Conditions it supports:
- Dizziness, Spinning, and/or Brain Fog
- Instability and Blurred Vision with Head Movements
- Neck Tightness, Stiffness, and/or Pain
- Frequent Falls
Vestibular Rehabilitation Therapy at Physio Logic is led by Physical Therapist and Vestibular Rehabilitation Specialist, Dr. Sarah Rodriguez, PT, DPT. Dr. Rodriguez received her vestibular rehabilitation certification from the American Institute of Balance. Dr. Fanny Chan PT, trained through NYU, also performs vestibular therapy at Physio Logic.
Vestibular Rehabilitation Therapy (VRT) is a specialized form of physical therapy uniquely designed to alleviate both the primary and secondary problems caused by vestibular disorders. These problems may include decreased balance or a sense of instability, frequent falls, vertigo, dizziness, headaches, “brain fog” or difficulty concentrating, blurry or double vision (especially with head movement), and neck pain and stiffness. VRT also helps to address post-concussion symptoms after head trauma. Using a combination of balance training, coordination of head and eye movements, repetition of the specific activities or movements that provoke symptoms, and manual therapy when indicated, VRT is intended to re-train the vestibular system and restore a patient’s sense of equilibrium.
The vestibular system is a component of our inner ear that gives us our sense of balance and its disruption contributes to the opposite: imbalance and incoordination.
As people age, the vestibular system becomes compromised, just as every other system in the body. The impairment in balance has significant secondary consequences. Because the sensation of movement becomes increasingly unpleasant, there becomes less incentive to be active, which results in those suffering from vestibular disorders becoming sedentary.
For older individuals, being active is essential in maintaining function. When the muscles of the heart are not challenged with cardio, the heart becomes weak and the body becomes deconditioned. When the muscles of the body are not challenged, even for the sake of basic daily function, they become weaker as they atrophy due to disuse. That individual, once only limited by their inner ear, is more limited by cardiovascular and musculoskeletal weakness.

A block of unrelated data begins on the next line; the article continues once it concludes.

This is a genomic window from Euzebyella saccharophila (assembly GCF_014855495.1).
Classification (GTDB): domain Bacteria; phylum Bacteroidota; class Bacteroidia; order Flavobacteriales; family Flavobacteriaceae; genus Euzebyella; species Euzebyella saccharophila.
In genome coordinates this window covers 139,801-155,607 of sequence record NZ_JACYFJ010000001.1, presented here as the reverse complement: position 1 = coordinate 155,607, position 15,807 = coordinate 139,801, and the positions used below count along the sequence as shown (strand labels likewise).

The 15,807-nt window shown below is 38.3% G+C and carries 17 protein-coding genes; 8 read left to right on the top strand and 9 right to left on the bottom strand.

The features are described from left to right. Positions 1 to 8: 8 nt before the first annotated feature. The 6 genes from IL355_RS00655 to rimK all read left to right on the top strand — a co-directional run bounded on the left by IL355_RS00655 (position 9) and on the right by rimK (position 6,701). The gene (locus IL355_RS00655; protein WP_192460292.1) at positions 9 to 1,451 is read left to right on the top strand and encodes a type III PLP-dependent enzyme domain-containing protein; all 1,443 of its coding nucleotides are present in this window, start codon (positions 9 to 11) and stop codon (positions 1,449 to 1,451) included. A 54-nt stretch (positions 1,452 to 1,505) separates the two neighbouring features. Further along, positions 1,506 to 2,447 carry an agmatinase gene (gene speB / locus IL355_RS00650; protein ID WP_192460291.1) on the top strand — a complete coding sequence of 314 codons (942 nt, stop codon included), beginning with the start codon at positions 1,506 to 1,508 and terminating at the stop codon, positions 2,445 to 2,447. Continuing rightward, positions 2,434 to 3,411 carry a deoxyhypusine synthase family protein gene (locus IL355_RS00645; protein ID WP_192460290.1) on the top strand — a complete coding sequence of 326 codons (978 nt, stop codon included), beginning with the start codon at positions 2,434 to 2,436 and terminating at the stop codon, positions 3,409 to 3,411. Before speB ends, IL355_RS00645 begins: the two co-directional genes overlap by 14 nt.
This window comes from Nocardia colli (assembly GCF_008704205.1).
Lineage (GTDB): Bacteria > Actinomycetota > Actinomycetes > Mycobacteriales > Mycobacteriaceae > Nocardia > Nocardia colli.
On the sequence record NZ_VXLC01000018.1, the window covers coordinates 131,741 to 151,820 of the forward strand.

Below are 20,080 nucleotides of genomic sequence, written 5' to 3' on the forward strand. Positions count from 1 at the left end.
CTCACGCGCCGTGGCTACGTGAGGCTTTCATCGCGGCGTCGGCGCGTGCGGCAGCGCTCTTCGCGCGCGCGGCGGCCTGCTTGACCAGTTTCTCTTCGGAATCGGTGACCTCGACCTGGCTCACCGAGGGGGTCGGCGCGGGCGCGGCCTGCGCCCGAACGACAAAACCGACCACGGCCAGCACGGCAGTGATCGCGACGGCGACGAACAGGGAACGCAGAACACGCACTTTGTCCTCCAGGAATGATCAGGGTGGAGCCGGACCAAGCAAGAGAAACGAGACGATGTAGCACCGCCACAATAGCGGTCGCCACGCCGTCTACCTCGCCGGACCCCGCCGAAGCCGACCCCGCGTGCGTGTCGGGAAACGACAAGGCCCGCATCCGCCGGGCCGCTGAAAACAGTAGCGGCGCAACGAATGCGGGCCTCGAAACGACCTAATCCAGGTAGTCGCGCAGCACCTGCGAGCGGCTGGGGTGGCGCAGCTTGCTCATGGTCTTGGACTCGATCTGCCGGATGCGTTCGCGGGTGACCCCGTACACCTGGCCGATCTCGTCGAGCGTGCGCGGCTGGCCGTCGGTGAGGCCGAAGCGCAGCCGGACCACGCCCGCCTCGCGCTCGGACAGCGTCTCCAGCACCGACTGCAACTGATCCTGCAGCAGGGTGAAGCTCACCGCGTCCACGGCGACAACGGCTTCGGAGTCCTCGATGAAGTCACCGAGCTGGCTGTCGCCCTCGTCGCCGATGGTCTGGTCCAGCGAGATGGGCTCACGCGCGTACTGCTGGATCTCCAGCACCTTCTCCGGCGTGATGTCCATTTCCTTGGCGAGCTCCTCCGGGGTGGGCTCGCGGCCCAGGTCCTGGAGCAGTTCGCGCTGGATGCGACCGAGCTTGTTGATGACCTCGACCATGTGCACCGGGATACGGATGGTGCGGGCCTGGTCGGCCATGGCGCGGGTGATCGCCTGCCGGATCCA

WHAT TO EXPECT
For patients suffering from Benign Paroxysmal Positional Vertigo (BPPV), this condition can usually be treated in just one to two visits and can quickly alleviate debilitating sensations of vertigo, nausea, and unsteadiness.
For other vestibular disorders, sessions are typically held 1-2 times per week for several weeks or months, depending on the severity, complexity, and chronicity of the symptoms. By utilizing and progressing the repetition of provoking activities in order to extinguish symptoms, it is important to note that exercises will usually increase symptoms while they are being performed in VRT. As patients progress, however, the symptoms eventually subside. Sessions are spent focusing on balance training, vision exercises to improve oculomotor function and gaze stability, and individualized vestibular exercises. These specifically tailored programs are meant to re-train the vestibular system and improve the patient’s sense of where they are in space so that they can properly navigate their way through New York City with a strong sense of equilibrium.
MEET THE TEAM
CLINIC DIRECTOR & PHYSICAL THERAPIST
Dr. Sarah Rodriguez, DPT
DOCTOR OF PHYSICAL THERAPY
Dr. Eva Shi, DPT
DOCTOR OF PHYSICAL THERAPY
Dr. Fanny Chan, DPT
DOCTOR OF PHYSYCAL THERAPY
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